The SMB2 RDMA Transport Protocol defines a framing for the exchange of arbitrary upper-layer data over RDMA-capable networks in a peer-to-peer fashion. The protocol allows for bidirectional traffic of variable size and does not require any particular upper-layer communication pattern, such as client-server. Accordingly, the protocol is well-suited to support SMB2 exchanges, which exhibit a mix of client and server requests and responses, asynchronous unsolicited messages from server to client, unacknowledged requests such as cancellation, and an extremely wide range of sizes.
RDMA networks provide high-bandwidth and low-latency data services, and adapters supporting RDMA typically provide a local control interface offering extremely low processing overhead for sending and receiving messages. Additionally, the RDMA functions of the network provide for further reduction of overhead by moving bulk data directly between memory buffers on each peer, under the control and protection of upper layers such as SMB2. The results can radically reduce network overhead on a cycles per byte transferred basis.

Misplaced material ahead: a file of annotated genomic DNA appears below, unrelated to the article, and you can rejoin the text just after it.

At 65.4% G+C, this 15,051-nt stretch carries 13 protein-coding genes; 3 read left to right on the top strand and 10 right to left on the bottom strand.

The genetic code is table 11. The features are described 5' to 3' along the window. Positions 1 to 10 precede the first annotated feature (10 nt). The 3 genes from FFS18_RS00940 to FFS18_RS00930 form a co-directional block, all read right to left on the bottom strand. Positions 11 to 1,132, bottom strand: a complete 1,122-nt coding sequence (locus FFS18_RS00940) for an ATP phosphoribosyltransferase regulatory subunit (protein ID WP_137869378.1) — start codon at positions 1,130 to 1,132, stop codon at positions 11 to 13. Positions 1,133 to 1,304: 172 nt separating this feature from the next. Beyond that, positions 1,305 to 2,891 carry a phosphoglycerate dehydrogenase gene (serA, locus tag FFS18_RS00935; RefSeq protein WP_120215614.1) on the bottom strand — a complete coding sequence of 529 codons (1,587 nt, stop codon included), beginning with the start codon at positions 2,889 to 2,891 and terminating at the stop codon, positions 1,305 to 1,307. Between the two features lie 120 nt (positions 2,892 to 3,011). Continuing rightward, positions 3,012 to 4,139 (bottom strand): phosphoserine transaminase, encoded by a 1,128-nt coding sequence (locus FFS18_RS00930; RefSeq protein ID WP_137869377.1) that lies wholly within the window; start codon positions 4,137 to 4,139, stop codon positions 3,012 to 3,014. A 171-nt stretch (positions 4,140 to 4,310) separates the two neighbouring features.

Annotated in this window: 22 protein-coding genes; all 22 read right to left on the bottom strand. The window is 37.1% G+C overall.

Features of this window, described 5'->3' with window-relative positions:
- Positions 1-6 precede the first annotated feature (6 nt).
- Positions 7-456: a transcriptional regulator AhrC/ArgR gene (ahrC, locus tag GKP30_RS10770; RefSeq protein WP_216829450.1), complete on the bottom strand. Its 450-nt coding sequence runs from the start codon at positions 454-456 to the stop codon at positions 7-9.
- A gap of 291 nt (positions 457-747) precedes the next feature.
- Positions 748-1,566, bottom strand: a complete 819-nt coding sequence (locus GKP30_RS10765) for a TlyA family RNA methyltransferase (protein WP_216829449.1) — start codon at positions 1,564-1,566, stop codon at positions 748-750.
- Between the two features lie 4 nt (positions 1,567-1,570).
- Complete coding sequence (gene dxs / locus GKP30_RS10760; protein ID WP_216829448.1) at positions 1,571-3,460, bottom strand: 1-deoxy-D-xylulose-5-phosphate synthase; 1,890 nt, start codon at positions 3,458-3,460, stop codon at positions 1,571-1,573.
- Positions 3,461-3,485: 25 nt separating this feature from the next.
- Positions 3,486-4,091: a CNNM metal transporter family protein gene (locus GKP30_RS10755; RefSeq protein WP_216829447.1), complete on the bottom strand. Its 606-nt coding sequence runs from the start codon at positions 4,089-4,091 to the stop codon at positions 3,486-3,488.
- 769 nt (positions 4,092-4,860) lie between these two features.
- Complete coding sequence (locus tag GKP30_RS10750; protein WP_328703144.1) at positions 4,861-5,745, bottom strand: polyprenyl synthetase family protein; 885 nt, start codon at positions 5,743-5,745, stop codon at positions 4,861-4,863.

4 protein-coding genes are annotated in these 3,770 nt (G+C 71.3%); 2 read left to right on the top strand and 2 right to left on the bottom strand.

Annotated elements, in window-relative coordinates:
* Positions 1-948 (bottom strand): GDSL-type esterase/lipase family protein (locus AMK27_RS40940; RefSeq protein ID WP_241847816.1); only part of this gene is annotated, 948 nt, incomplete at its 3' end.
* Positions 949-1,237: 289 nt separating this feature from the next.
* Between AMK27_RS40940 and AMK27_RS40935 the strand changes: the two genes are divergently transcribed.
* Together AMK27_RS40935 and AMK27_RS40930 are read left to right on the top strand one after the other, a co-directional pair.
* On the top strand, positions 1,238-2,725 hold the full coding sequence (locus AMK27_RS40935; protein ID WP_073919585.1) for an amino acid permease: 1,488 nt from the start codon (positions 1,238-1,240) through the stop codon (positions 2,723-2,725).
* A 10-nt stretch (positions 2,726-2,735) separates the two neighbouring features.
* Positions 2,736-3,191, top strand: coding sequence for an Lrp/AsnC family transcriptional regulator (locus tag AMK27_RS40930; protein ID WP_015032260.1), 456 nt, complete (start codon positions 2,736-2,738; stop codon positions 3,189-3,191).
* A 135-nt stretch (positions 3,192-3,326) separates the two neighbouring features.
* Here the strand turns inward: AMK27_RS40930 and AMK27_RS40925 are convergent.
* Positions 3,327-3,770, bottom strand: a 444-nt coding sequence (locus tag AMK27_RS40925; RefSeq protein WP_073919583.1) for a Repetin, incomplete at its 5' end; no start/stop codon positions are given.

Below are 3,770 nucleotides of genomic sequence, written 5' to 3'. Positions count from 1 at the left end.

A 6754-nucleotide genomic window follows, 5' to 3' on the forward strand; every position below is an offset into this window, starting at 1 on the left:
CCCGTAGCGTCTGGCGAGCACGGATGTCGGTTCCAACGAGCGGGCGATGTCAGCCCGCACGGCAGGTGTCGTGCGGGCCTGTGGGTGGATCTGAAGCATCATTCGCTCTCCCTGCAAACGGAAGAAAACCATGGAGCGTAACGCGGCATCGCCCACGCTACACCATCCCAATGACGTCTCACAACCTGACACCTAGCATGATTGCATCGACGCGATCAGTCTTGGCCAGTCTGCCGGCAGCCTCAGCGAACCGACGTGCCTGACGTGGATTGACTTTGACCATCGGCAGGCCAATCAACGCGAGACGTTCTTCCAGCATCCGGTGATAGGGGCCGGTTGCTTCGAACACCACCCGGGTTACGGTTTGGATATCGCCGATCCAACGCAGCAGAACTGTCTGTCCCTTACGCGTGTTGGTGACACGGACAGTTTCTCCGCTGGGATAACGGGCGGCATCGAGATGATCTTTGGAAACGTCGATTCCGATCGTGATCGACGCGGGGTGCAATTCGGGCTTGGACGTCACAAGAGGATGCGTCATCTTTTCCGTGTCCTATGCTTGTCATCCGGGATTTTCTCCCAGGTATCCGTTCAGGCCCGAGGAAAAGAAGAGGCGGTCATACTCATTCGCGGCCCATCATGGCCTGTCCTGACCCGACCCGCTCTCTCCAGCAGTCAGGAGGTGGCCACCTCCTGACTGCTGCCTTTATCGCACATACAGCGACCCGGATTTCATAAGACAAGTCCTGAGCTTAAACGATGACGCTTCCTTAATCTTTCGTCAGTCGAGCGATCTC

The SMB2 RDMA Transport Protocol also defines interfaces and peer-visible descriptors for registering buffers which enable RDMA access, advertised to the peer for read or write on a specific connection. These buffer descriptors allow the upper layer to steer direct placement traffic, without requiring the upper layer to interface with the RDMA lower layer directly.
The following figure depicts an initial exchange of traffic beneath a typical SMB2 Protocol stack.
Figure 1: Data transfer